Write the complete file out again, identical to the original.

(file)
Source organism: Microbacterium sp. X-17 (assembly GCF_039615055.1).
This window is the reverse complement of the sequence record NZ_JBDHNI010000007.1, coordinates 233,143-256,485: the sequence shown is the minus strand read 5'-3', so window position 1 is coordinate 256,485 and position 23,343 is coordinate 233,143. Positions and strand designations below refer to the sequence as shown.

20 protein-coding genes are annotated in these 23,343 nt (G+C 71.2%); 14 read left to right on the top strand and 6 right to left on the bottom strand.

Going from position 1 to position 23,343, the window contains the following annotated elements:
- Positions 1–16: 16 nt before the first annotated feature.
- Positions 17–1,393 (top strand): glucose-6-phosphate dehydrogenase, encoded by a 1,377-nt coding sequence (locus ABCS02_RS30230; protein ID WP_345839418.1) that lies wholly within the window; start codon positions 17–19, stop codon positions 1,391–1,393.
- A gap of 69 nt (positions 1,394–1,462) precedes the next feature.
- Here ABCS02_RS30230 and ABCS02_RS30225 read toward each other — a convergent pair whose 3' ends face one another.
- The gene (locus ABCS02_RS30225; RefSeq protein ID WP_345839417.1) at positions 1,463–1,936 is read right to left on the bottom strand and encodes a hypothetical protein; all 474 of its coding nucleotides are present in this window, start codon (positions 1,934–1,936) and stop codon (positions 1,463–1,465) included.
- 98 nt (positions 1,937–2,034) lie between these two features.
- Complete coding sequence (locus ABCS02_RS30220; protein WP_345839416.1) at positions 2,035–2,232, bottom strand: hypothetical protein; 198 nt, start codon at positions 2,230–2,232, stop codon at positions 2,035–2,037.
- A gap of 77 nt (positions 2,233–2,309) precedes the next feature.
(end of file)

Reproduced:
Source organism: Microbacterium sp. X-17 (assembly GCF_039615055.1).
This window is the reverse complement of the sequence record NZ_JBDHNI010000007.1, coordinates 233,143-256,485: the sequence shown is the minus strand read 5'-3', so window position 1 is coordinate 256,485 and position 23,343 is coordinate 233,143. Positions and strand designations below refer to the sequence as shown.

20 protein-coding genes are annotated in these 23,343 nt (G+C 71.2%); 14 read left to right on the top strand and 6 right to left on the bottom strand.

Going from position 1 to position 23,343, the window contains the following annotated elements:
- Positions 1–16: 16 nt before the first annotated feature.
- Positions 17–1,393 (top strand): glucose-6-phosphate dehydrogenase, encoded by a 1,377-nt coding sequence (locus ABCS02_RS30230; protein ID WP_345839418.1) that lies wholly within the window; start codon positions 17–19, stop codon positions 1,391–1,393.
- A gap of 69 nt (positions 1,394–1,462) precedes the next feature.
- Here ABCS02_RS30230 and ABCS02_RS30225 read toward each other — a convergent pair whose 3' ends face one another.
- The gene (locus ABCS02_RS30225; RefSeq protein ID WP_345839417.1) at positions 1,463–1,936 is read right to left on the bottom strand and encodes a hypothetical protein; all 474 of its coding nucleotides are present in this window, start codon (positions 1,934–1,936) and stop codon (positions 1,463–1,465) included.
- 98 nt (positions 1,937–2,034) lie between these two features.
- Complete coding sequence (locus ABCS02_RS30220; protein WP_345839416.1) at positions 2,035–2,232, bottom strand: hypothetical protein; 198 nt, start codon at positions 2,230–2,232, stop codon at positions 2,035–2,037.
- A gap of 77 nt (positions 2,233–2,309) precedes the next feature.